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RE: A REST challenge

From: Edwin Khodabakchian <edwink@collaxa.com>
Date: Tue, 16 Jul 2002 11:41:09 -0700
To: "'Mark Baker'" <distobj@acm.org>, "'Francis McCabe'" <fgm@fla.fujitsu.com>
Cc: <www-ws-arch@w3.org>
Message-ID: <000b01c22cf8$5abef210$670aa8c0@collaxa.net>

Mark,

Conceptually speaking, in this example, what is the "resource" whose URI
is being sent from C to S and whose state is changed each time S calls
back C?

Edwin

-----Original Message-----
From: www-ws-arch-request@w3.org [mailto:www-ws-arch-request@w3.org] On
Behalf Of Mark Baker
Sent: Tuesday, July 16, 2002 10:30 AM
To: Francis McCabe
Cc: www-ws-arch@w3.org
Subject: Re: A REST challenge



On Tue, Jul 16, 2002 at 10:56:52AM -0700, Francis McCabe wrote:
> Use case 1 (The conventional business cycle)
> 
> A supplier S and a customer C:
> 
> C places an order with S (which may involve many too-ing and fro-ing,
> but let us stipulate for the moment that it can be modeled as a series

> of invocations of web services)

An order document is transferred over POST, which includes a URI to
which further correspondance should be sent.

> Sometime later, at a time determined by S, S sends a delivery note to 
> C
> noting (sic) that the product has been shipped

S POSTs delivery note to aforementioned URI, if it's an HTTP URI. Could
use SMTP to transfer the order if the URI is mailto:.  etc.. But
logically, either way it's a POST.

> Sometime later still, also at a time determined by S, S sends an
> invoice. (BTW its not reasonable to assume that C has any motivation
to 
> poll S for the invoice)

S POSTs invoice to URI

> Later still, S sends an aged balance statement. Again, C has no
> motivation to poll S for this.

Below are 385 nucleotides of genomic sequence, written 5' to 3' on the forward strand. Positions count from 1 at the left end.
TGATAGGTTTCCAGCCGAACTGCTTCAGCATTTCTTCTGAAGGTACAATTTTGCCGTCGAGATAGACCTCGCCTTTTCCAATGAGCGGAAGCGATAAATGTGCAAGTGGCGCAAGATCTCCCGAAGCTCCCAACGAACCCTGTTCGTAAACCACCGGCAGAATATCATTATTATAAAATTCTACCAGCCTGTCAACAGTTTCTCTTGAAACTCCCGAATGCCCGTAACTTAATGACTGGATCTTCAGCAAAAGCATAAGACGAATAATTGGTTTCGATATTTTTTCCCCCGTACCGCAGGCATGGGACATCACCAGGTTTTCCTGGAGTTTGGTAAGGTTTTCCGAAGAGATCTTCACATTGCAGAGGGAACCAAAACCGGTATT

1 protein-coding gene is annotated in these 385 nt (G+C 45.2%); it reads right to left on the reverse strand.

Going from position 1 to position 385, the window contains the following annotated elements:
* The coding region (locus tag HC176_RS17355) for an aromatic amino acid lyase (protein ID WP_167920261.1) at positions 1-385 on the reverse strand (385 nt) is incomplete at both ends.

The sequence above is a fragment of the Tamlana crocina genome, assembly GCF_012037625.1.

Ditto.

> Eventually, C sends a remittance advice note to S. Again, S is too 
> busy
> to poll C for it, and C being a large corporation and S being a  mom'n

> pop shop would not look too kindly on all this polling.

No problem-o.

> Currently, our best thoughts are that you need two web service 
> centers;
> one belonging to S and one belonging to C.

Like a web server, sure.

> In addition you need two user
> agents.  However, you now have a massive coordination and identity 
> problem since, at the level of business relationships, the web 
> service/user agent pairs are implementation artifacts that obscure the

> fact that there is a single entity behind each.

How so?  One could certainly implement it to give themselves these
problems, but the architecture doesn't require it.

> This architecture also
> obscures the interrupt-driven style of the use case -- what method on
a 
> customer server is being invoked when a supplier delivers its age 
> balanced statement?

POST.

> The other use case is even more entertaining, which I'll leave for
> another challenge.

Hit me! 8-)

MB
-- 
Mark Baker, CTO, Idokorro Mobile (formerly Planetfred)
Ottawa, Ontario, CANADA.               distobj@acm.org
http://www.markbaker.ca        http://www.idokorro.com
Received on Tuesday, 16 July 2002 14:41:54 GMT

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